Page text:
You probably have a whole list of things that might you might be interested in.

And I want to talk to you today about how to know if you should actually sign up for this thing or not.

And I hope that you'll ask yourself some of these questions every single time you think about doing a course, whether it's an absolutely free course, a ten dollar course, one hundred dollar course or a thousand dollar course or program or whatever it is, or more sometimes no matter what it is.

I want you to ask yourself some questions before you click.

I'm in and sign up for that thing.

So here's your screening questions I want you to consider.

Number one, do you actually need this? Many people sign up for these things because they think it might be helpful later down the line or it sounds like a good idea. Seems like something I probably need.

But before you decide that that's true, really step back and ask yourself where I am right now in my practice.

Is this going to help me in, I like to say within the next three to six months, if this is something that you can engage in this course, do this program and have a noticeable result in the next three to six months, then it is worth considering. And you can go on to the next checklist if it's something like, oh, you know, optimize your SEO function.

And that's not a focus for you right now.

Don't buy it right now. You might need it later. You might not need it later. Even if it sounds like an excellent idea. Don't buy it if you're not going to do it now-ish.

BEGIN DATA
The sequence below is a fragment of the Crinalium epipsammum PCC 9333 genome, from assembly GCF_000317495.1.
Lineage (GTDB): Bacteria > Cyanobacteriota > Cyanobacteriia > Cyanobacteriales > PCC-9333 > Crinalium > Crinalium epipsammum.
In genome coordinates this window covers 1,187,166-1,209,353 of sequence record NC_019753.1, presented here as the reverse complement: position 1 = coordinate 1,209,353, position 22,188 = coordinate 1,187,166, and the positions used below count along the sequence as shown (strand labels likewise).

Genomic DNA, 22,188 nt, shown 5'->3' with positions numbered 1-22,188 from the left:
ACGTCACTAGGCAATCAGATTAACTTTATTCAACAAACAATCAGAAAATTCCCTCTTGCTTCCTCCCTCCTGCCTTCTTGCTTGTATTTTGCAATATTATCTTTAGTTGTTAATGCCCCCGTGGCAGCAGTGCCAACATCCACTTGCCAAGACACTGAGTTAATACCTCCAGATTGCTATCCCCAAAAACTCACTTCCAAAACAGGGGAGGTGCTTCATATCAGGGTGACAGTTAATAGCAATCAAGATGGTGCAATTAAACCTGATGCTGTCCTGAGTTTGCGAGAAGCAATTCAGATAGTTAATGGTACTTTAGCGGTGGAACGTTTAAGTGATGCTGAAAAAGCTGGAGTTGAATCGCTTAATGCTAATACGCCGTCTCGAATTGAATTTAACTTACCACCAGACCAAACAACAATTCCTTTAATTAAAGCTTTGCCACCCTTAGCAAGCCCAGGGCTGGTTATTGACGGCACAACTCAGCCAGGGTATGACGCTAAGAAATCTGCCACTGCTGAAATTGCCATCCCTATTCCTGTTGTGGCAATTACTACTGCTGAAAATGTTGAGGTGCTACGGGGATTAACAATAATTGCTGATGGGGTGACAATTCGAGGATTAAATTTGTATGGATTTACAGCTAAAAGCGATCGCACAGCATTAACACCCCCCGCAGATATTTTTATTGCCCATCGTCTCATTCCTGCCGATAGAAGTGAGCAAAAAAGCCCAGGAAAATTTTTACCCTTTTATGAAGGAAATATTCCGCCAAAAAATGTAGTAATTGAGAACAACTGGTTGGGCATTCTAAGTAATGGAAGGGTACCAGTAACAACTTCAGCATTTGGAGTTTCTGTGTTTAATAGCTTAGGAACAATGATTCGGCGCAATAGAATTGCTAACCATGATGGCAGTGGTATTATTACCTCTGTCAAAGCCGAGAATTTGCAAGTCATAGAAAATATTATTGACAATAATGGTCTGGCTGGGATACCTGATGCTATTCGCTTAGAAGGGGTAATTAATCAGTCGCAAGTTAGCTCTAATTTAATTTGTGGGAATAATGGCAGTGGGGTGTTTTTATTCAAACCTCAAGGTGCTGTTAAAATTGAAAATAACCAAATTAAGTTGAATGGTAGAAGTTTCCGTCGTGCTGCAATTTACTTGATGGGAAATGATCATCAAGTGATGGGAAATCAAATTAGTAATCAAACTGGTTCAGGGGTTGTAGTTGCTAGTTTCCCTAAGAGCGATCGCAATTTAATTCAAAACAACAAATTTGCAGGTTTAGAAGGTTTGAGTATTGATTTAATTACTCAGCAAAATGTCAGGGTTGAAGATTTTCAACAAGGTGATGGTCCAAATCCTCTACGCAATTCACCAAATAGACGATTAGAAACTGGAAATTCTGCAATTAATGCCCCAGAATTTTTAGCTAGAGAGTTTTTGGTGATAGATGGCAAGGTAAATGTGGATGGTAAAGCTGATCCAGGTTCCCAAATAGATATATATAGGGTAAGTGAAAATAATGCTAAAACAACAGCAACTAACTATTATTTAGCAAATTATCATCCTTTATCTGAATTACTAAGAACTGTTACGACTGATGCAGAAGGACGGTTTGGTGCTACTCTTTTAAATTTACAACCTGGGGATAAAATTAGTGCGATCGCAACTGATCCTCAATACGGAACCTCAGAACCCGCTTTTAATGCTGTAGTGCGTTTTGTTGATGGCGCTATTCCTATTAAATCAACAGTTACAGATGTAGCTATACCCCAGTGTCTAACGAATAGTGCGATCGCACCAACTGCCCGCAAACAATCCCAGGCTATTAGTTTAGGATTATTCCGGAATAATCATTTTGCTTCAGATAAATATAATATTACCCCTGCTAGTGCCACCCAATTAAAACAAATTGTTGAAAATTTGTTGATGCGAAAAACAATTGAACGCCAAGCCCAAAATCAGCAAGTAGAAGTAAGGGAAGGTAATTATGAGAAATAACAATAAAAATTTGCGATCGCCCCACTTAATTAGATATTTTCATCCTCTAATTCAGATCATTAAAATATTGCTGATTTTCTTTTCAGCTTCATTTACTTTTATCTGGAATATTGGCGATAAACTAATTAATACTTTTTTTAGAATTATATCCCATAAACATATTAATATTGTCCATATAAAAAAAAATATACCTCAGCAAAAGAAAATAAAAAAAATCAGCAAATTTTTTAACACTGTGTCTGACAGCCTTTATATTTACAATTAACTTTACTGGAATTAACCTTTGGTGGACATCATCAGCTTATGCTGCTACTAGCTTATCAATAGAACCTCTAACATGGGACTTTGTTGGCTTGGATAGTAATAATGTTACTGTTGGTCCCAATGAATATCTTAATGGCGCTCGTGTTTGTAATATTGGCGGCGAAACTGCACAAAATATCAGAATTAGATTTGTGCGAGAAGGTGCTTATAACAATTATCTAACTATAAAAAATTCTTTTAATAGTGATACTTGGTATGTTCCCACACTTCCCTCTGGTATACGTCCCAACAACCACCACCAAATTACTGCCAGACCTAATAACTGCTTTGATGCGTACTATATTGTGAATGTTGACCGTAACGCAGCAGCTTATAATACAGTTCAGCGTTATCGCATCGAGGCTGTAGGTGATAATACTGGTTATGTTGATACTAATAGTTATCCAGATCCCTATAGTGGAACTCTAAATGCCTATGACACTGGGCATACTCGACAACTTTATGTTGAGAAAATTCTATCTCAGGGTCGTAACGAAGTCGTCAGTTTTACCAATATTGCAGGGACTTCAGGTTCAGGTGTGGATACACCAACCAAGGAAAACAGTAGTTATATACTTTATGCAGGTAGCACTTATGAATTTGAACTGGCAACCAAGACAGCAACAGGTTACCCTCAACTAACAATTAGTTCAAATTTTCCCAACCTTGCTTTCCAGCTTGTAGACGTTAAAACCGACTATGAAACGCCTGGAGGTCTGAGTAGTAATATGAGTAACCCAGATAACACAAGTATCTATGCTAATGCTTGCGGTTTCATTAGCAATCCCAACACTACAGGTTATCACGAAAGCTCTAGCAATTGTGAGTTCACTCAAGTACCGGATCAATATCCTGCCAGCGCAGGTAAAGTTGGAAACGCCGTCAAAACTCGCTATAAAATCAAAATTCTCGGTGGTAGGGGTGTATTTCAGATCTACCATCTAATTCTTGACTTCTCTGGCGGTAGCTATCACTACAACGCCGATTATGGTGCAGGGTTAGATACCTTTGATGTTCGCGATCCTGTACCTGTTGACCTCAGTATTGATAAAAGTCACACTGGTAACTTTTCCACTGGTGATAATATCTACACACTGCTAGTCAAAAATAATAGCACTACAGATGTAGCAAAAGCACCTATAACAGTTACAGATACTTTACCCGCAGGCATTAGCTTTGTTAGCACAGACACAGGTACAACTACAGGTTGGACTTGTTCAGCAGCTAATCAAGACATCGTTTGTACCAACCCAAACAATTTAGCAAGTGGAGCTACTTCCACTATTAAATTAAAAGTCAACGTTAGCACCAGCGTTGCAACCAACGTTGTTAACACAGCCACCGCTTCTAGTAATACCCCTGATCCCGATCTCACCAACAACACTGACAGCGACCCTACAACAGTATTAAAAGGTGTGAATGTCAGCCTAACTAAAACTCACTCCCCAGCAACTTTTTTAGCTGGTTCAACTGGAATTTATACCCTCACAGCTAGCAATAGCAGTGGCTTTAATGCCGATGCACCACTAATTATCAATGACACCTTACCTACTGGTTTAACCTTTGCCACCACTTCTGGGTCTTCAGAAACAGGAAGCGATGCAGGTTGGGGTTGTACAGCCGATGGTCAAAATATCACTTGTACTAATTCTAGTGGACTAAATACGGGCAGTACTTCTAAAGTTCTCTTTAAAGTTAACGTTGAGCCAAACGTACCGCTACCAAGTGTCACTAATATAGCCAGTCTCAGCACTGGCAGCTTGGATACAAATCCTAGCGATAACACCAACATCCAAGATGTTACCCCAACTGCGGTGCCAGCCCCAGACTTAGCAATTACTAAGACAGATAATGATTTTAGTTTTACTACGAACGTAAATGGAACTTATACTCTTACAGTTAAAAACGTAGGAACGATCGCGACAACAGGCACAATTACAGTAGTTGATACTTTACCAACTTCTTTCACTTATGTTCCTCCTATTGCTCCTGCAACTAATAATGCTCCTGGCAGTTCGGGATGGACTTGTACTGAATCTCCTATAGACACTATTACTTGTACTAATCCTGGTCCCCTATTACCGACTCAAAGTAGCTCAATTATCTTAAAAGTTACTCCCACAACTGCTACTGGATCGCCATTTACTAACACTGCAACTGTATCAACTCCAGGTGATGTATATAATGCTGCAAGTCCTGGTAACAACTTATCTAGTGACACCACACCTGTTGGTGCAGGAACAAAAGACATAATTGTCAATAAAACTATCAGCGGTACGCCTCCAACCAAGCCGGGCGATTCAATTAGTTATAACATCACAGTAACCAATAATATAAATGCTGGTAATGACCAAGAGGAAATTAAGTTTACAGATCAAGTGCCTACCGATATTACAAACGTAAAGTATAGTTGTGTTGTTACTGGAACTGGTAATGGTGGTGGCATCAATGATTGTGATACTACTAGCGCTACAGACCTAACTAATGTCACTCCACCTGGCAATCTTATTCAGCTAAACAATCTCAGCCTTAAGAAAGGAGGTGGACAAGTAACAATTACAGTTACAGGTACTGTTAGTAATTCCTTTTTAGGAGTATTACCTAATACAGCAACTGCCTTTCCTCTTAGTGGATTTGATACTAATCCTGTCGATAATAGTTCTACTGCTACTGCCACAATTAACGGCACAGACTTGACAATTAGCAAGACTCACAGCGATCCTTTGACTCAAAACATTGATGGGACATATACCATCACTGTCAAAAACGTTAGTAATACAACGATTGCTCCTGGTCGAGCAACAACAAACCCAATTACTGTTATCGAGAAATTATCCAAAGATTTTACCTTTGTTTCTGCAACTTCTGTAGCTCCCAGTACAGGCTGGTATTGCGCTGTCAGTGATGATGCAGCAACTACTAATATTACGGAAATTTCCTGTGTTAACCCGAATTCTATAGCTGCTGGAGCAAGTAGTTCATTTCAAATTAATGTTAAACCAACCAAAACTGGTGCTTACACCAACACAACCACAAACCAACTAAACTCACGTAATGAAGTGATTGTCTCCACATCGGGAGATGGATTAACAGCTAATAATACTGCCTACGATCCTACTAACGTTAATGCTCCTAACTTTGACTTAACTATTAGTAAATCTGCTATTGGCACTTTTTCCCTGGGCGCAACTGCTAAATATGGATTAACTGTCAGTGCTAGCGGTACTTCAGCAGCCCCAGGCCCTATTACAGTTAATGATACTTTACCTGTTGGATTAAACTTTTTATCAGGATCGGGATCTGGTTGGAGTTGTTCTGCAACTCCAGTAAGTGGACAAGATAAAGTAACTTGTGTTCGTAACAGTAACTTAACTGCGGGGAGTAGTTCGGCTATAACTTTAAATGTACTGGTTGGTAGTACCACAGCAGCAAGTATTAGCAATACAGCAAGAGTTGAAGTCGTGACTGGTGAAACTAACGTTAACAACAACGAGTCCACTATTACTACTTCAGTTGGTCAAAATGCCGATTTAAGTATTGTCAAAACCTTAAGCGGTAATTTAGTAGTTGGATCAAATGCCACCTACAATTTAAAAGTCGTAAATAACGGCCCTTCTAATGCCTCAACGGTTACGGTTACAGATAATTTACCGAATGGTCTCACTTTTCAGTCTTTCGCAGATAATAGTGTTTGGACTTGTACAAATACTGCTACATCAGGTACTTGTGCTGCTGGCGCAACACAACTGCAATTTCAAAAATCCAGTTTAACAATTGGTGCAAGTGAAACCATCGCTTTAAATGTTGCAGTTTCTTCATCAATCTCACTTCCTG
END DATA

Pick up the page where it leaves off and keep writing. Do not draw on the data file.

OK, number two, do you have time to do it now-ish, even if you'd like to do it.

You think it sounds like a good idea and it is something that you might need in the near future. Do you actually have time to do this particular course? I want you to ask yourself that and be realistic. Most of the time, if it's something that you're going to pay money for, the person who's selling it will give you an explicit idea of how much time might be involved if it's an ongoing thing. Usually, they'll tell you how many hours you could anticipate spending per week.

If it's a one time thing, then of course, you'll know how long it is, how long it might take you to watch the recording and so forth.

But really ask yourself, is the time that you're going to spend on this time that you have? Because anything you spend time on, you're by definition not doing other things.

So do you have the time to do this and is it something that would be beneficial, understanding that you're going to be not doing other things?

Is this a top priority for you right now?